Stop Changing The Channel Before You Lose The Remote
Everyone does it, this used to include me.
Up until this season, I was just like every other sports fan. No matter what you could do as a star in the NBA I felt the need to compare what you did or who you were to someone of the past. For my generation it is always “Kobe already did it”, or “Kobe wouldn’t have let that happen”. For those older than me the first person used is always Michael Jordan followed by Magic Johnson, Larry Bird, Julius Erving, Charles Barkley and so many others. We see it all the time on TV where the analyst has to compare players of the past to the stars of the league now and you always see that for some reason the stars of today can never get to the level of past superstars.
We need to stop that.
Yesterday Kevin Durant received his first NBA MVP trophy after a season in which he averaged 32.0 points, 7.4 rebounds, and 5.5 assist per game. It was a long time coming for Durant, who has been widely regarded as one of the top players in the world and known as the best scorer in the NBA. He doesn’t necessarily have the marquee nickname like how LeBron James has “King James” and Kobe Bryant has “The Black Mamba”. When when we tried to give him one earlier in the season and he jokingly tried to give himself one with “The Servant”, it never stuck and everyone simply went back to calling him “KD”. He doesn’t have the nickname, but he doesn’t need it. He’s a top 3 player in the league, now a league MVP, and yet it seems no matter what the world will not be ready to appreciate Kevin Durant or in fact, any other uprising young superstar in the NBA.
It’s time for a change (I owe you one Barack).
When watching the press conference for KD the one thing that truly blew my mind is the fact that what we’ve been witnessing has been going seven years strong. I immediately went on YouTube and watched the highlights of his rookie season and was fascinated. It feels like Durant has only been in the league five years.
As a Los Angeles Lakers fan, my first true glimpse of KD did not come until the 2010 playoffs when the Lakers and Thunder squared off in the first round. The series went six games, but I remember it not being easy considering the series clinching game was won on a put back by Pau Gasol. After that season the Thunder kept getting better every year, similar to what we’ve witnessed with the Indiana Pacers over the past three years.
During the NBA lockout when players weren’t at meetings they were playing charity all-star games. During the summer of 2011 Durant showed up to New York City and put on a 66-point performance at the Annual EBC Rucker classic in Harlem. Rucker Park is the symbolic sanctuary of street basketball. Anyone who is anyone has attended the Rucker whether they were a spectator or a player like Durant was. Later on in 2012 Durant made the United States Olympics men’s national basketball team. In the Olympics Durant averaged 19.5 points per game and capped it off with a 30 point, 9 rebound performance in the gold medal game against Spain. After his Olympic performance his stock shot up higher and eventually cultivated to having us where are today.
When I saw that Kevin Durant was in his 7th season it made me wonder how long other players have actually been in the league, including this season:
LeBron James: 11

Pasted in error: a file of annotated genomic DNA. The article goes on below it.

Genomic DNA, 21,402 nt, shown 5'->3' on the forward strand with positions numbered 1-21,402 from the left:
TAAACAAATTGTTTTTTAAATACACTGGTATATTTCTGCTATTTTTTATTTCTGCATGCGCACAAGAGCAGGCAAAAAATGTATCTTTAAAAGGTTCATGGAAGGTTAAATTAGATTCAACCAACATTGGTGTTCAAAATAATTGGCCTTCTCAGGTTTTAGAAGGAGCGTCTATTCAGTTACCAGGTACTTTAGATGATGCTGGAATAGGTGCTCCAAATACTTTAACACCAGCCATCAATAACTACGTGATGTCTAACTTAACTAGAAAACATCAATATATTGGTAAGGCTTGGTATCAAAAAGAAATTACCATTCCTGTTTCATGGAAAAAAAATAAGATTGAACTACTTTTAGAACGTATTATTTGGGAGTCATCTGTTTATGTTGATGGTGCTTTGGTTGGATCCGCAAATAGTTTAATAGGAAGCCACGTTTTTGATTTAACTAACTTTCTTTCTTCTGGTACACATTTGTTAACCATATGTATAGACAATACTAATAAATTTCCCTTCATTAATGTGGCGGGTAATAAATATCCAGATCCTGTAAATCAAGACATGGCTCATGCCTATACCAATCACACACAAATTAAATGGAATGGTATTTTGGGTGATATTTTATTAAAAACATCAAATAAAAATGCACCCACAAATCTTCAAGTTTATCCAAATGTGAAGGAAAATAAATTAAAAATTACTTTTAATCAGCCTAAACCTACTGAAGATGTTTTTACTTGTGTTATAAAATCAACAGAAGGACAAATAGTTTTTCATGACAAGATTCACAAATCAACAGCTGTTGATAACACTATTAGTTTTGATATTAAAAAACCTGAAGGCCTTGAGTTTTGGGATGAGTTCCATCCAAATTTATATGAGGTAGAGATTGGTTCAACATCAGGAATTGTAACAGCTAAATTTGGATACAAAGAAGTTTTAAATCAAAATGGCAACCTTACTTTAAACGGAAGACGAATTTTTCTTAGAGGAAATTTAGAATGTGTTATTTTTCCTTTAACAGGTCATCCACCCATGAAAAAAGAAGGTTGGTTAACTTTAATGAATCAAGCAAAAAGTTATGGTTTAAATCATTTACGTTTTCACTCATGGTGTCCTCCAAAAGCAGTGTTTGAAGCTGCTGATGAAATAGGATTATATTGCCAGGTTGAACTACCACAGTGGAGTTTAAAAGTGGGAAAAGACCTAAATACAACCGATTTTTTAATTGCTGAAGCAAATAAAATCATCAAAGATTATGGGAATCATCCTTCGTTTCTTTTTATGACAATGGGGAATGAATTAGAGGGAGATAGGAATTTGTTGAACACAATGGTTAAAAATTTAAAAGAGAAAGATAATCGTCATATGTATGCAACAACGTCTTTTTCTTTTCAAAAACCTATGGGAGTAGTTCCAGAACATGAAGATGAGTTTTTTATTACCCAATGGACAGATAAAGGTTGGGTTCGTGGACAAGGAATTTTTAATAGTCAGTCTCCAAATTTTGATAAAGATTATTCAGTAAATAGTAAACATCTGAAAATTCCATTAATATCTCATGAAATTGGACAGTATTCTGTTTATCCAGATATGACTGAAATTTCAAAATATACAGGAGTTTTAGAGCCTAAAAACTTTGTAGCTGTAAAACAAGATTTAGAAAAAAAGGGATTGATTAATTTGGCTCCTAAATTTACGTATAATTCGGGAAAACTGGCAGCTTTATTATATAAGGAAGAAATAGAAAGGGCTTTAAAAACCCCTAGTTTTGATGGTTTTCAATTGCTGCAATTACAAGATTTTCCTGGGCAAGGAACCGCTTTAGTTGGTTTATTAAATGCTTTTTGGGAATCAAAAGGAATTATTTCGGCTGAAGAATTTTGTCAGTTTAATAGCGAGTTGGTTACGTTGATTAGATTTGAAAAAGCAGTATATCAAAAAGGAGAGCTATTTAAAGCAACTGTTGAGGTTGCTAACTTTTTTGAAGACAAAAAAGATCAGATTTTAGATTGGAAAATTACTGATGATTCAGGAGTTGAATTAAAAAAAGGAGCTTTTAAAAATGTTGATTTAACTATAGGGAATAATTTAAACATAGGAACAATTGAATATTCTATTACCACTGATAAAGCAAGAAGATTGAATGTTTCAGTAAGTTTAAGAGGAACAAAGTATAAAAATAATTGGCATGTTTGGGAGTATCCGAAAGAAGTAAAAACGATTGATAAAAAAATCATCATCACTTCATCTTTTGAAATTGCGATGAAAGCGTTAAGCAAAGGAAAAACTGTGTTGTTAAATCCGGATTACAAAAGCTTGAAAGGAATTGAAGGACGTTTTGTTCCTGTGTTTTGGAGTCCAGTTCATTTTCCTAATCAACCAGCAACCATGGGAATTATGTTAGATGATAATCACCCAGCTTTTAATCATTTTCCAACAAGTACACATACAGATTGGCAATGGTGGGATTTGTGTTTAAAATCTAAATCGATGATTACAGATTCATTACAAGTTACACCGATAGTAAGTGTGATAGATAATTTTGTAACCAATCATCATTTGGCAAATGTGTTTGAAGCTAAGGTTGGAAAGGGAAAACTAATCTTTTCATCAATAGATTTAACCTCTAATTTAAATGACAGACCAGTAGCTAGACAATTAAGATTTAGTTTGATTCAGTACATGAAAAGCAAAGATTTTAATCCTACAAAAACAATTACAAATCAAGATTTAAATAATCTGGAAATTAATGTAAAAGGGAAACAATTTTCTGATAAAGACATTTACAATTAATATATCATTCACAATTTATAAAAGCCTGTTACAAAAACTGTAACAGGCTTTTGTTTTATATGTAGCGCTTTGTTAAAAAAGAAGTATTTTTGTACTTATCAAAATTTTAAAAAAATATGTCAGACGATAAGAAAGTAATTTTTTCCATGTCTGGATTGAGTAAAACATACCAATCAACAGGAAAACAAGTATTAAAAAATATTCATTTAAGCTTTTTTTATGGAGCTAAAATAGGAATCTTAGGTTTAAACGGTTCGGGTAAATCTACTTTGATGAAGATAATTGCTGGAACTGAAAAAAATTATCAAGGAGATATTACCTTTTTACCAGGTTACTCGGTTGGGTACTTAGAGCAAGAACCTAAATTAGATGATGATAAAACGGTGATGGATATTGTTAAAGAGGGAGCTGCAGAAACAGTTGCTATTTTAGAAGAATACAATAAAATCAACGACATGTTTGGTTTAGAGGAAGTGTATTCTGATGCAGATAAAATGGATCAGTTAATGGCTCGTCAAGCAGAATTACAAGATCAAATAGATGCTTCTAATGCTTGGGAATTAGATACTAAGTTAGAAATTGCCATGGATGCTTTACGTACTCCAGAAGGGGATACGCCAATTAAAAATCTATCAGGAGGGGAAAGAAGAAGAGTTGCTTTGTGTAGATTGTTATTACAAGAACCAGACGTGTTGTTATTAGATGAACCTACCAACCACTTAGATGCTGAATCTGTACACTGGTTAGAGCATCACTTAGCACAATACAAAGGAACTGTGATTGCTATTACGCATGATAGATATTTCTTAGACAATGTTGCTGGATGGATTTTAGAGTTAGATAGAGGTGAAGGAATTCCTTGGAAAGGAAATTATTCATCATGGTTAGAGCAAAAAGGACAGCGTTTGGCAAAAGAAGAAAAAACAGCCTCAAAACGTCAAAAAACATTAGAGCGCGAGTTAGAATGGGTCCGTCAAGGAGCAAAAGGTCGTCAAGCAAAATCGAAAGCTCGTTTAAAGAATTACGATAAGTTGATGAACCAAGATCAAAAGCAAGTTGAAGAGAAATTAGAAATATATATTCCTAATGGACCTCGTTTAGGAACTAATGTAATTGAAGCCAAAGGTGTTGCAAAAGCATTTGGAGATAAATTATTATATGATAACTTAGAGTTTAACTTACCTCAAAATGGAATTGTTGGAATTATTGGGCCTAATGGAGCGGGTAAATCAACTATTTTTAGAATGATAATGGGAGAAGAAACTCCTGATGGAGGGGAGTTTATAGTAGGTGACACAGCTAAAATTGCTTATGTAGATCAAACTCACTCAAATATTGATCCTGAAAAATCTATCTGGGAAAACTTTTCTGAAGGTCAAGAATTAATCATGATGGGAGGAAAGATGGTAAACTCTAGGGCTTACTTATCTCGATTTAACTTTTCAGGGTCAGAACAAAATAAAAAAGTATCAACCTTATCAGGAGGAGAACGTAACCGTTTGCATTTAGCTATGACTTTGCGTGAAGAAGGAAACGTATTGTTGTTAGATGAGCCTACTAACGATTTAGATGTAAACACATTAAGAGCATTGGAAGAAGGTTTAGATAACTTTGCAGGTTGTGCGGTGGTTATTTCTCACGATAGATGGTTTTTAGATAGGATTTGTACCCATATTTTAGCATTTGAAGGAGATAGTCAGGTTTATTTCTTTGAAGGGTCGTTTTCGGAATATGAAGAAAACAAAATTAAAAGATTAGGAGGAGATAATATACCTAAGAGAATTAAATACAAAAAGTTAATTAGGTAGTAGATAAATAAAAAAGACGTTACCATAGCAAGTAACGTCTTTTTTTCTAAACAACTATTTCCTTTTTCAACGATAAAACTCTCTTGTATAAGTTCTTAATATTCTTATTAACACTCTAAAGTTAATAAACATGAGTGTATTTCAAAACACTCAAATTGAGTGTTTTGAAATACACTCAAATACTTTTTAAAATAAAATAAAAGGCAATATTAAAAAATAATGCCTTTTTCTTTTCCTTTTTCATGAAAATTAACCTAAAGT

Dwayne Wade: 11
Carmelo Anthony: 11
Chris Bosh: 11
Dwight Howard: 10
Chris Paul: 9
LaMarcus Aldridge: 8
Russell Westbrook: 6
Derrick Rose: 5
Stephen Curry: 5
Blake Griffin: 4
Paul George: 4
Kyrie Irving: 3
It is a very sample sized list, but at the same time it is meant to be the focus of this piece. As a Lakers fan I have been blessed to watch the greatness of Kobe Bryant for over the past decade, but while watching these playoffs and seeing how much fun it has been it didn’t even cross my mind that there was no Kobe for me to tune into for a Western conference game. For the most part of the season there has been no Kobe at all, and it might have made me a better overall basketball fan. Regardless of how the season panned out, I still watched the Lakers play (Swaggy P you’re the best), but at the same time I watched other teams and appreciated what I was tuning into.
Say what you want, but no one appreciated how truly great LeBron James was until about 2 years ago. For eight seasons, all you ever heard about LeBron was that he would never be like Michael Jordan no matter what he did. When he wasn’t being compared to MJ, he was being compared to Kobe. Here’s what I don’t understand. Everyone in the world knows what Michael Jordan did, and what Kobe has done, so is there really a need for the “He can never be Jordan or Kobe” sentence to be sputtering out every time a player in today’s NBA does accomplish something? Take talking to adults for instance. The first thing they say is that the players today could never play in the league back during their childhood and how the league is supremely soft. It is never a compliment from these people, only criticism over harebrained situations that can never happen, such as “LeBron would never have been able to dunk on Patrick Ewing”.
At the end of the day there is a reason the past is the past. It’s a time frame that has happened and will never come back. There are players whom in the future will have their idols be players not named Michael Jordan, and for those kids the first thing you should not say is “kid you know nothing about basketball”. Instead understand that there is a new generation of stars in the league that the kids have that they can look up to. For those of us who are in the midst of watching these great players, lets enjoy what we are watching without saying “Man Jordan would have made that shot Mr. Durant”. Instead lets just appreciate what we have in front of us because soon they’ll retire and appreciating something once it’s gone is never the same as during the situation, especially when they will never be back.